Comedian George Lopez returns to the Chavez Theatre at 8 p.m. July 8, a little more than three weeks after his last performance there and just six days before he goes live on HBO with his "It's Not Me, It's You" special.
It'll be interesting to see how much different Sunday's show will be from the last one, and how much alike.
The 51-year-old comedian and actor has been honing material on his ongoing "That's the America I Live In" tour for the one-hour special.
"Everything I'm doing now is pretty much around getting ready for the special," he said in a phone interview before his June 15 show here.
That performance mixed the bitter with the sweet. It was funny when talked about Latino culture's foibles and nobility, uncomfortable when he justified drinking and seemed to aim barbs at his ex-wife, Ann, a difficult target considering she donated a kidney to him seven years ago.
Clearly a large chunk of it is what he'll perform live on HBO in Los Angeles on July 14. Some was strictly improvised, including a not-so-subtle joke about cartel violence in Juarez and his cursing out a female audience member for yelling too much.
A few fans asked him on Twitter if he was upset and cut the show short, but he said he wasn't, that he loved El Paso and had always planned to do an hour (the length of the HBO special). He appeared to refer to his attempts to quiet the rowdy audience, and that woman, by saying: "I just wish a little more respect had been shown."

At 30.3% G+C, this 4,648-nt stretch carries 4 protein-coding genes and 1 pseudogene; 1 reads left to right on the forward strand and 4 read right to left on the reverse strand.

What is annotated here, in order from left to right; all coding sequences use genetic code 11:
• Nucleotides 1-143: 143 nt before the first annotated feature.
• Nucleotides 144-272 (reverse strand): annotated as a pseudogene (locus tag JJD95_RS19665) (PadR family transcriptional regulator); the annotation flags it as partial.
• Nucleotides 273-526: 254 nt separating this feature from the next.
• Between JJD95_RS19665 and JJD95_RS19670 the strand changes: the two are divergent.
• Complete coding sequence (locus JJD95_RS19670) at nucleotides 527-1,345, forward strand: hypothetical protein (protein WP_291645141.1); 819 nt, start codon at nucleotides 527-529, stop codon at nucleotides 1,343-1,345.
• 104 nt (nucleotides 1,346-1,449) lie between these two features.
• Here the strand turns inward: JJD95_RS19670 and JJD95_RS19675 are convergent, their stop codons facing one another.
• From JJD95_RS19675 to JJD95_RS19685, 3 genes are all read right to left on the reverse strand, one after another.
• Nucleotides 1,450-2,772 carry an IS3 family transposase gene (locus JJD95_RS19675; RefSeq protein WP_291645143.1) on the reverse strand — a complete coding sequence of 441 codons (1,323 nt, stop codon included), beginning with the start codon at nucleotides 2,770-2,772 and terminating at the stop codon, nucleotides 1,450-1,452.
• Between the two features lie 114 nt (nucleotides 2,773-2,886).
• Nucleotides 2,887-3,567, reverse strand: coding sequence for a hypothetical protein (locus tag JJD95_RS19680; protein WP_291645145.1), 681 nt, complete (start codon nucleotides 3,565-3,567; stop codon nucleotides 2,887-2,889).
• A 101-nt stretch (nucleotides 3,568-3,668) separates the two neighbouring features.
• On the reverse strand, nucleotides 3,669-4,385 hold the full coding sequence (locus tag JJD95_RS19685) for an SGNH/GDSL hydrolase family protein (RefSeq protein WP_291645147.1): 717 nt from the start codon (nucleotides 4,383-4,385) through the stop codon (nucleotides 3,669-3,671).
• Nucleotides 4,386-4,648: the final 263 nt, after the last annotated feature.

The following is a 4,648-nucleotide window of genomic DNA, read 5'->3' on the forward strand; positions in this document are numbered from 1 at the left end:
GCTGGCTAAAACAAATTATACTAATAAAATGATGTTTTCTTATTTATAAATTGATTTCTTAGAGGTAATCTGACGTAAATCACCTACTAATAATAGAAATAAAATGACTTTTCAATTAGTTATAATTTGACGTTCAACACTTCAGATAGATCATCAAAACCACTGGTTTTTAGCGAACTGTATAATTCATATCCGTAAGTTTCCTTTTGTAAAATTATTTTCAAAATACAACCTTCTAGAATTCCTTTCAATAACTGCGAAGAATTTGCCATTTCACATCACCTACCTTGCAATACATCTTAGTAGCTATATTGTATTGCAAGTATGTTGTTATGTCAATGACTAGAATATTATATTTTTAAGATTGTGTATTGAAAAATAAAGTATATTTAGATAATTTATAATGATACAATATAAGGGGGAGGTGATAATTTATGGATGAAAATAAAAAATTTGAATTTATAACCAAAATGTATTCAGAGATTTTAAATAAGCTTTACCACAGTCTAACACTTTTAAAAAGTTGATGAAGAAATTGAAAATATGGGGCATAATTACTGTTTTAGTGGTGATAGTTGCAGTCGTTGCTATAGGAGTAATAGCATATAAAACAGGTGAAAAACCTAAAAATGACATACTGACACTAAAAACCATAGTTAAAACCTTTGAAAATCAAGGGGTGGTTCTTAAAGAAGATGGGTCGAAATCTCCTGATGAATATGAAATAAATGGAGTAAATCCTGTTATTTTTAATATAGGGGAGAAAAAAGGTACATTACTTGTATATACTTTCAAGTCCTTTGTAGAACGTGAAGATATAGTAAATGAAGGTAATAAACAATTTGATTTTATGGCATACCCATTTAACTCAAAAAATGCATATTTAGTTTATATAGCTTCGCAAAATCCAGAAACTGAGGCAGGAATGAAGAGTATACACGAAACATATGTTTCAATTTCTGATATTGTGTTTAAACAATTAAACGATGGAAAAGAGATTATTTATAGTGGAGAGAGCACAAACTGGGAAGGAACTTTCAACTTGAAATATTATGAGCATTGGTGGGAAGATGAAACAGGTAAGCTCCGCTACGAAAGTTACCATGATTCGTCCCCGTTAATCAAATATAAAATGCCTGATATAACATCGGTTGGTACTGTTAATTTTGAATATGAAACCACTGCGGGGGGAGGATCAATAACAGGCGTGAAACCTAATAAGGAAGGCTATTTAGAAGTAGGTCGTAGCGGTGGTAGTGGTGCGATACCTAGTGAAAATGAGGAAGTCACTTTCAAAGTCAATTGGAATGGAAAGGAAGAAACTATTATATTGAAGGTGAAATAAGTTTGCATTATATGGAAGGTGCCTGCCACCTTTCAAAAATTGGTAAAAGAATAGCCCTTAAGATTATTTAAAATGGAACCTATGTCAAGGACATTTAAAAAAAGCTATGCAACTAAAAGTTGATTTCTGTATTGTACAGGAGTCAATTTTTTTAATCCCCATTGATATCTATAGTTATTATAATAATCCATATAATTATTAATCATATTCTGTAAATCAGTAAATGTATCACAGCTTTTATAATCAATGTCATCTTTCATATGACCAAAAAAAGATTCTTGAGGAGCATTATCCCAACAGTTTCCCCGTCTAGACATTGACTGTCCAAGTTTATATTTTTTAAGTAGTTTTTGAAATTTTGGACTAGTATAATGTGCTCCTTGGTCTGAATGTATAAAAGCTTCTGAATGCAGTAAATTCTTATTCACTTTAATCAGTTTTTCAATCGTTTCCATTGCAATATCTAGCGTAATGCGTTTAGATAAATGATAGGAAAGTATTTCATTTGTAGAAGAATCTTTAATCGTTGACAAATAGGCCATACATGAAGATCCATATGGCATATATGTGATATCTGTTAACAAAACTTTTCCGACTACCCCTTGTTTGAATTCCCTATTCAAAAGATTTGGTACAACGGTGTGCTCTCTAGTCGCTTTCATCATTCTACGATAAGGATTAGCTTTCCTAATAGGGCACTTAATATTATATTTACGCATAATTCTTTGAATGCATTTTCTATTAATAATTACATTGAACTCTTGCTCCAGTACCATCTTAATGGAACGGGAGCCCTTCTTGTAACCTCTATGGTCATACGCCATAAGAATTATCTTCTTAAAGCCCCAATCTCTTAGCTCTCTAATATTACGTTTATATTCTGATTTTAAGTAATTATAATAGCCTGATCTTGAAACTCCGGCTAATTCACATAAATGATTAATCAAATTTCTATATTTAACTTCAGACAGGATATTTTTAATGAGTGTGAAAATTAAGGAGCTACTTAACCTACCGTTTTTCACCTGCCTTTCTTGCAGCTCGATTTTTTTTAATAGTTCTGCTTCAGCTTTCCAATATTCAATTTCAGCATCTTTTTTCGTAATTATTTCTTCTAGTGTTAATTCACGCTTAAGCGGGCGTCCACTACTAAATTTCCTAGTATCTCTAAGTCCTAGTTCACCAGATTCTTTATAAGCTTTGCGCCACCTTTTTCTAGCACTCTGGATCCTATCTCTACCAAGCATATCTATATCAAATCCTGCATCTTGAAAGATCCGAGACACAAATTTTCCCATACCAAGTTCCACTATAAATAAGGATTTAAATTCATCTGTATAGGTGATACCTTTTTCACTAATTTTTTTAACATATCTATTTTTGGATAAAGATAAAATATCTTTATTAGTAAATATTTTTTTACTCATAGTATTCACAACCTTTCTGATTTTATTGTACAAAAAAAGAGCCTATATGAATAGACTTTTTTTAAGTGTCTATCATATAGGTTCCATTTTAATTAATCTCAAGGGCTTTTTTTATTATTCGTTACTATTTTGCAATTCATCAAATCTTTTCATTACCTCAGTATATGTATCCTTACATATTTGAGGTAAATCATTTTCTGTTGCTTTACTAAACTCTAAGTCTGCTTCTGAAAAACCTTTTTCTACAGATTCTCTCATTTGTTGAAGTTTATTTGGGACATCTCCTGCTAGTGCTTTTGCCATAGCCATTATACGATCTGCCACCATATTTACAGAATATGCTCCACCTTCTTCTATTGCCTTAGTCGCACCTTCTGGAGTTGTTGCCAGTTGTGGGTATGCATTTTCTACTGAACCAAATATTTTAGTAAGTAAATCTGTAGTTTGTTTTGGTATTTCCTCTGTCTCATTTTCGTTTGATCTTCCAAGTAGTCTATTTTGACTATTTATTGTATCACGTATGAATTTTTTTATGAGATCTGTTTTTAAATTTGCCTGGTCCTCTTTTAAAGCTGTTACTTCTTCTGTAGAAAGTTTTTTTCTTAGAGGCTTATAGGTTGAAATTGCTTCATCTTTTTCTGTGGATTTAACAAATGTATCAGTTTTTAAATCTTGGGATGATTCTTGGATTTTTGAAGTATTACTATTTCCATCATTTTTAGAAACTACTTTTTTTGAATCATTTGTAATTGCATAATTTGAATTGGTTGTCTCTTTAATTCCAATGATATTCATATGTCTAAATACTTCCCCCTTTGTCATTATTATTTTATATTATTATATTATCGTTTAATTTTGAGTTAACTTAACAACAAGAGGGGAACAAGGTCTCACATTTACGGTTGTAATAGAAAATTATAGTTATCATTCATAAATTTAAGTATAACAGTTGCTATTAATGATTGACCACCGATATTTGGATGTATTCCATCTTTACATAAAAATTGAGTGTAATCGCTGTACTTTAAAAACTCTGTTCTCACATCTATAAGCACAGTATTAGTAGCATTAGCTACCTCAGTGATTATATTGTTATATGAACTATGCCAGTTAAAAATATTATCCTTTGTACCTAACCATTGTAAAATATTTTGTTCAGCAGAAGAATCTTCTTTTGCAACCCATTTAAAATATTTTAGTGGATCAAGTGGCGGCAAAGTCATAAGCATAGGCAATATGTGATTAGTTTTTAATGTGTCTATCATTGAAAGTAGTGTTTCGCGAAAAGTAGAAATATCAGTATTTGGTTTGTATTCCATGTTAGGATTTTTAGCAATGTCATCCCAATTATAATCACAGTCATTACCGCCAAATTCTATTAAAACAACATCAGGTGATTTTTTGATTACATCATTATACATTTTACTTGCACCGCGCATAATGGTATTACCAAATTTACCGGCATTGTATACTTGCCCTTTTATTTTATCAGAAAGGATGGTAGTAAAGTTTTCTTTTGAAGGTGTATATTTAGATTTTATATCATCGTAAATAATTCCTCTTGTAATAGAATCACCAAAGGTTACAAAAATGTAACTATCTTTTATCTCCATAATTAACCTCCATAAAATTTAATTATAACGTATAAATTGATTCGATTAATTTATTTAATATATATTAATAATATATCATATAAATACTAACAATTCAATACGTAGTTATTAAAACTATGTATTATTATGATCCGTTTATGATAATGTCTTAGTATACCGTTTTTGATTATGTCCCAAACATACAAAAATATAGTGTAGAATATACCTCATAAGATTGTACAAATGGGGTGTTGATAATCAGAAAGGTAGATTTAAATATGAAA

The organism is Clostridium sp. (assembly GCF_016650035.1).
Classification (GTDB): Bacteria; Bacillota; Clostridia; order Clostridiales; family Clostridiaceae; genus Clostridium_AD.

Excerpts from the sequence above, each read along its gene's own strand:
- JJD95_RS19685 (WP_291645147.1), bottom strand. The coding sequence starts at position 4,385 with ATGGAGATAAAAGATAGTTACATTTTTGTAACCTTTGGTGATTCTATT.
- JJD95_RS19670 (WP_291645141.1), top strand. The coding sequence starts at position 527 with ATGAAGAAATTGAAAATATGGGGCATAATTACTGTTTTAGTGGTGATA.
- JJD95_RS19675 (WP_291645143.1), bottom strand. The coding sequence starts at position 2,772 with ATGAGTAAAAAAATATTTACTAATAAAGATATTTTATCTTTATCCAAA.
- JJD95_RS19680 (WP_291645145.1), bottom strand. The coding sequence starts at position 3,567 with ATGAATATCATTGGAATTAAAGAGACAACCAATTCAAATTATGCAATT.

In related news, Lopez is four segments into his new "Tell Me Your Story" podcast on iTunes. "Take Me Out," the summer dating show he hosts on Fox, is averaging 2.3 million viewers, according to TV Guide, which reports it's being moved from Thursdays to Saturdays beginning July 14, the same night of the HBO broadcast.
Lopez has been using his fame and fortune of late to branch out, developing a new sitcom, forming a production company to develop other shows, launching a line of comedy clubs with Carnival Cruise lines and starting to find ways to showcase young comedians.
"Being able to produce shows and help other talent and mentor other people is always a great part of TV and performing," he said. "I've been doing it a long time. You start to see what you are going to do further down the line. I don't intend to do standup forever."
Rubbery funnyman Bryan Kellen and cover band the California Kings open the July 8 show.
Tickets are $46 and $58, plus service charges, at the Plaza Theatre box office, the Chavez Theater box office beginning at 5 p.m. Sunday, Ticketmaster outlets, ticketmaster.com and 800.745.3000.